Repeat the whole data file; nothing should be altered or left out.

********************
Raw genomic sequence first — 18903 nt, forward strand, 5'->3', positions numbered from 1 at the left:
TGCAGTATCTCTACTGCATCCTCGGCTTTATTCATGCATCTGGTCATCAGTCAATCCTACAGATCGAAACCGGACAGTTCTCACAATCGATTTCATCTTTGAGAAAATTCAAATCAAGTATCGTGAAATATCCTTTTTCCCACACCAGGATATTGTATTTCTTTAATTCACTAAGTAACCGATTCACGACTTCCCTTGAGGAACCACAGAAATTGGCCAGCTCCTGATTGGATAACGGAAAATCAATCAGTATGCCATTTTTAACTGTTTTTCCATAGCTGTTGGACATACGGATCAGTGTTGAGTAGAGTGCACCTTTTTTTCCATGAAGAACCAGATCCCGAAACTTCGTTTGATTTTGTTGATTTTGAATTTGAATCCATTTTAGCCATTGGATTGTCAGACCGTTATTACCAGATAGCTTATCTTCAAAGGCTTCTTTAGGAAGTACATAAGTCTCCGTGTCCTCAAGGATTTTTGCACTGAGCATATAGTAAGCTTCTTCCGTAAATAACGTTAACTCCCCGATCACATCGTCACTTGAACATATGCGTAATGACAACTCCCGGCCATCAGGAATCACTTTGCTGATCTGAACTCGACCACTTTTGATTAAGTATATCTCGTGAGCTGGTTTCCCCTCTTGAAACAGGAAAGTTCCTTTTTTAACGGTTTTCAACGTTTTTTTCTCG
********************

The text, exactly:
Raw genomic sequence first — 18903 nt, forward strand, 5'->3', positions numbered from 1 at the left:
TGCAGTATCTCTACTGCATCCTCGGCTTTATTCATGCATCTGGTCATCAGTCAATCCTACAGATCGAAACCGGACAGTTCTCACAATCGATTTCATCTTTGAGAAAATTCAAATCAAGTATCGTGAAATATCCTTTTTCCCACACCAGGATATTGTATTTCTTTAATTCACTAAGTAACCGATTCACGACTTCCCTTGAGGAACCACAGAAATTGGCCAGCTCCTGATTGGATAACGGAAAATCAATCAGTATGCCATTTTTAACTGTTTTTCCATAGCTGTTGGACATACGGATCAGTGTTGAGTAGAGTGCACCTTTTTTTCCATGAAGAACCAGATCCCGAAACTTCGTTTGATTTTGTTGATTTTGAATTTGAATCCATTTTAGCCATTGGATTGTCAGACCGTTATTACCAGATAGCTTATCTTCAAAGGCTTCTTTAGGAAGTACATAAGTCTCCGTGTCCTCAAGGATTTTTGCACTGAGCATATAGTAAGCTTCTTCCGTAAATAACGTTAACTCCCCGATCACATCGTCACTTGAACATATGCGTAATGACAACTCCCGGCCATCAGGAATCACTTTGCTGATCTGAACTCGACCACTTTTGATTAAGTATATCTCGTGAGCTGGTTTCCCCTCTTGAAACAGGAAAGTTCCTTTTTTAACGGTTTTCAACGTTTTTTTCTCG